A picture of the Kickapoo Valley Reserve dam tower showing a concrete tower rising nearly 100 feet above a grassy lawnThis concrete obelisk stands near the Kickapoo River and is located a mile north of the village of La Farge.  It rises nearly a hundred feet above the river valley floor. The tower was constructed more than forty years ago as part of a federal flood control project.  Today, it stands as a visual reminder of a contentious time in the history of the Kickapoo Valley.

The Army Corps of Engineers constructed the tower in the early 1970’s as part of a project funded by the federal government called the La Farge Dam and Lake Project.  Originally planned to protect the valley against floods, the dam project was expanded to include an 1,800-acre lake intended for recreation and tourism. The lake would be called Lake La Farge. In order to build the dam and the lake, the federal government bought nearly 9,000 acres of land in the Kickapoo Valley. Local residents did not want to sell their land to the government, and many bitterly opposed the creation of the dam. The land that Kickapoogians were forced to sell to the federal government came to be known locally as the “government land.”

This dam tower is the only part of the giant project that was ever completed. The 110-foot concrete tower was built to take water from Lake La Farge and feed it back into the Kickapoo River below the dam. Before the rest of the dam could be completed, a variety of economic, environmental, and political problems halted the project. With these setbacks, the federal government abandoned the flood control project by 1978.

But what about all that land?

A black and white illustration of the proposed dam project showing the long retaining wall and dam tower with a lake behind the dam wall
An illustration showing the proposed La Farge Dam with the lake behind it. The dam tower is visible on the right side of the image. Image courtesy of the Kickapoo Valley Reserve.

For the next fifteen years, policy makers and local communities debated what to do with the government land and the partially completed dam.  Some people wanted the dam to be completed for flood control with a smaller lake behind it.  Others wanted the dam but did not want to create a large lake. Still another group wanted the land that had been taken for the project to be made into a national park.  Locally, many Kickapoogians wanted the dam and lake project completed as originally planned.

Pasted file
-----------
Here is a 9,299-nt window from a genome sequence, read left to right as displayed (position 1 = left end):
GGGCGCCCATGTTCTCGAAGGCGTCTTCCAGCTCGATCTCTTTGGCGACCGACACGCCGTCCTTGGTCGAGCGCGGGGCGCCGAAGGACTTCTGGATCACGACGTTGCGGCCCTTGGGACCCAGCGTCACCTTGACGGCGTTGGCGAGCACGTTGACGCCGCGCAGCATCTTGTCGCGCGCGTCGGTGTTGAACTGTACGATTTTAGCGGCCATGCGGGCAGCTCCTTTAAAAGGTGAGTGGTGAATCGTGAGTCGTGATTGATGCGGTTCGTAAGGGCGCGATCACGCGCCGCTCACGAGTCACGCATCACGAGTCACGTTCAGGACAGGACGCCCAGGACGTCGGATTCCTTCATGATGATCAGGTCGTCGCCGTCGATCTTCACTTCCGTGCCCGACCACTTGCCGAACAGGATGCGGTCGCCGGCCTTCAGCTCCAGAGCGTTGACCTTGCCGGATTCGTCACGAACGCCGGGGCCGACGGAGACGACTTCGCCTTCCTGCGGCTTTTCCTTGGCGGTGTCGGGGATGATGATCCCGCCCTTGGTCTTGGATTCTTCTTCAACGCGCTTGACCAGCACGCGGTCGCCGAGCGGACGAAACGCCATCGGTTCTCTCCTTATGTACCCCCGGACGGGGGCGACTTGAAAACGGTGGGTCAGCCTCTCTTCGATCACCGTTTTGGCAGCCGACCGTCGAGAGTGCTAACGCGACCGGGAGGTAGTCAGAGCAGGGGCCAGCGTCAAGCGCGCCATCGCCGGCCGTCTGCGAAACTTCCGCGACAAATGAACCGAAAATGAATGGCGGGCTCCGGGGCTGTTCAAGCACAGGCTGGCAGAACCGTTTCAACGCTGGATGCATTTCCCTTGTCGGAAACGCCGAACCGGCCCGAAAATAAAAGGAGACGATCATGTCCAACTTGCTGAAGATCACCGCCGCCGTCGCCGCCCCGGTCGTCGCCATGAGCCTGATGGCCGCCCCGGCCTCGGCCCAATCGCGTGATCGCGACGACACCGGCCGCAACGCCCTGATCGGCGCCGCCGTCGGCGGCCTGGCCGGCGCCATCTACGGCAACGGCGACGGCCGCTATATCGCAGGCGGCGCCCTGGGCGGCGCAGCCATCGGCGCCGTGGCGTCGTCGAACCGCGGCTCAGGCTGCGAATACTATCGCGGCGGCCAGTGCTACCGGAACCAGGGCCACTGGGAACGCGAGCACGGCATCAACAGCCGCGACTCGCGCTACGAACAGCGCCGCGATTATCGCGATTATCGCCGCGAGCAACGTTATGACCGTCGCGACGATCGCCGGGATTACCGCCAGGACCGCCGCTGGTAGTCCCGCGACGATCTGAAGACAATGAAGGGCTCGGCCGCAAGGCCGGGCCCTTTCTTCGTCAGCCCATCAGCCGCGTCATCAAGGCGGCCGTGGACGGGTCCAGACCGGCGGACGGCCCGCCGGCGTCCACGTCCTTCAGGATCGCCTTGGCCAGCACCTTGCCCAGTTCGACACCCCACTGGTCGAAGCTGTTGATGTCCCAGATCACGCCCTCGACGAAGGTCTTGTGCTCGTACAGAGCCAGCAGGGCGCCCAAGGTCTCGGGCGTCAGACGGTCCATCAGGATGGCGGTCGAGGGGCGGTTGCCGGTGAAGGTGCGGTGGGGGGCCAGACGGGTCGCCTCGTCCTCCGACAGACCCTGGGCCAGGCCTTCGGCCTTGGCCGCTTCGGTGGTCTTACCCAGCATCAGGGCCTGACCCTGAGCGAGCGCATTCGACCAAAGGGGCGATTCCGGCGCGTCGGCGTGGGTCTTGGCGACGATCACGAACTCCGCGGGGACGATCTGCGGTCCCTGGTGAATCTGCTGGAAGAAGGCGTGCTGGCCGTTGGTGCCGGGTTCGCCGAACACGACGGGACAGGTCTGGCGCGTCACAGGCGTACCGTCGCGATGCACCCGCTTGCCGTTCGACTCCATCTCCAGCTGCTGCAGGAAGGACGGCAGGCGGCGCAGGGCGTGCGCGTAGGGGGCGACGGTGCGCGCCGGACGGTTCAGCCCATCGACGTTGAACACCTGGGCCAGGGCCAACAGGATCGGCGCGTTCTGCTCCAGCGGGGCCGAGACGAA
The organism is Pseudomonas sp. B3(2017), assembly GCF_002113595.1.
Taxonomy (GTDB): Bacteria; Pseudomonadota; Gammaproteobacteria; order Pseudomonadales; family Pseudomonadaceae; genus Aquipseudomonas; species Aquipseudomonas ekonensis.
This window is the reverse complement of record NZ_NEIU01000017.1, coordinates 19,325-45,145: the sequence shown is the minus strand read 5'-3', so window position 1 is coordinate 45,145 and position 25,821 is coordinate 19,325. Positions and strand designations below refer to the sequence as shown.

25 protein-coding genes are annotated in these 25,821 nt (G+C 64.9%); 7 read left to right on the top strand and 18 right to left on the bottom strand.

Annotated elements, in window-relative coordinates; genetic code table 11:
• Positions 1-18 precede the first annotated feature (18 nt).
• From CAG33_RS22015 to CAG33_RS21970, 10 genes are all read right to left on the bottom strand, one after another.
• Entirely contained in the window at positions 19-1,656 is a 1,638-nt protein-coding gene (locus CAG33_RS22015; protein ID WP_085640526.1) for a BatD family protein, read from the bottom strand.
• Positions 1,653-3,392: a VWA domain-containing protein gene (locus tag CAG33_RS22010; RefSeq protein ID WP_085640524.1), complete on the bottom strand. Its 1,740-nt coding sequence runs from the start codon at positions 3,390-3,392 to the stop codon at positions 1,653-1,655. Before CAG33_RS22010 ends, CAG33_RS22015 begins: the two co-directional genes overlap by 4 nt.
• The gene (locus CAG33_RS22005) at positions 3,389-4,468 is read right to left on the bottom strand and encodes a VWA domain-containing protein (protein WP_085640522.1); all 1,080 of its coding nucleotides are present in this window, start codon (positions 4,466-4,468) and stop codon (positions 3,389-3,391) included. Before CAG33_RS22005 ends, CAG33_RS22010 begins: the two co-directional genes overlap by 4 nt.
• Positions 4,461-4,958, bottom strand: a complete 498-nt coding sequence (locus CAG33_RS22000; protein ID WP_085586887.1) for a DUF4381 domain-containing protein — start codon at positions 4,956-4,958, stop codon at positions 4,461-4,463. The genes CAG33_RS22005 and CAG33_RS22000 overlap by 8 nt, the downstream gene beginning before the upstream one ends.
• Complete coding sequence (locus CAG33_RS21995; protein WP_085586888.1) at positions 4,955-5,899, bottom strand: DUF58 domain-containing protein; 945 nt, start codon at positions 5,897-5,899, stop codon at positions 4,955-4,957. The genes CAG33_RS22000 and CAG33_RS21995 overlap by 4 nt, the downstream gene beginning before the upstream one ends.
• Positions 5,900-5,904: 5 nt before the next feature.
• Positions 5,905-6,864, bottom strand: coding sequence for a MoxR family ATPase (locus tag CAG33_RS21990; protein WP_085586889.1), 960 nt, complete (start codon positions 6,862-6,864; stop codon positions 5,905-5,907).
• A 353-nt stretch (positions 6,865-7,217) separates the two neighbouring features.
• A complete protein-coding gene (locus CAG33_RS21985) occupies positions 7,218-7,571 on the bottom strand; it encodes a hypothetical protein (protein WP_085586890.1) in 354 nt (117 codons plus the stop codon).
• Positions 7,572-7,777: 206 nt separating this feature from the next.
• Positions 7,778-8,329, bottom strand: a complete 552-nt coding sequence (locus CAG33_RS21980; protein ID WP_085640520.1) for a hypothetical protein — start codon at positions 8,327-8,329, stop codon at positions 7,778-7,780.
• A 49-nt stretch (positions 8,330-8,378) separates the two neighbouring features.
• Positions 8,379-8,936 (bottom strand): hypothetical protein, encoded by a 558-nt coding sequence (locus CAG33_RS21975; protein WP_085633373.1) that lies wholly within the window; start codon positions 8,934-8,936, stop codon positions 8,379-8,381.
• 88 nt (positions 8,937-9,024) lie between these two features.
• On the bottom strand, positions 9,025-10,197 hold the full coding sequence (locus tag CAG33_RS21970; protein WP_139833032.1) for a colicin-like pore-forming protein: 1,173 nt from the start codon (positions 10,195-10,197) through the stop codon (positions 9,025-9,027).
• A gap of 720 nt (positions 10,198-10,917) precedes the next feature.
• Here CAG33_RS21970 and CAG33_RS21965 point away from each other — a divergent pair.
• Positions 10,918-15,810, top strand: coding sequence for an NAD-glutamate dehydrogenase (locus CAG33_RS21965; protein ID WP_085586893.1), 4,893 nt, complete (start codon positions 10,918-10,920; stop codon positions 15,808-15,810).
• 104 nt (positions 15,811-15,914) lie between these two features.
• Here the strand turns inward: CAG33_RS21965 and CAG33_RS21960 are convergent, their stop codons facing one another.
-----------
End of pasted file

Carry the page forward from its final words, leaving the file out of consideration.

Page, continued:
Through all these years of discussions, the dam tower offered a visual reminder of the failed dam project.  Finally, a plan was accepted to create the Kickapoo Valley Reserve from the government lands.  This land was transferred from federal to state control in 1996 and a local management board was created to oversee what came to be called the Kickapoo Valley Reserve.

As part of the process to transfer the government land to the state, the Army Corps of Engineers decided that the water intake tower should be demolished.  With several open gates, doors and accessible stairways, the tower had become a frequent and favorite haunt for local teens. The Army Corps of Engineers worried someone might get hurt in the tower. A survey of Kickapoo Valley residents, however, found that nearly 75% of the valley’s residents wanted the dam tower to remain.  Kickapoogians wanted the tower to be a reminder for visitors to the new Reserve – a reminder of the history of the failed federal dam and lake project and the people who had been displaced by the project.  The tower’s openings were sealed and to this day it maintains its vigil.

Written by Brad Steinmetz


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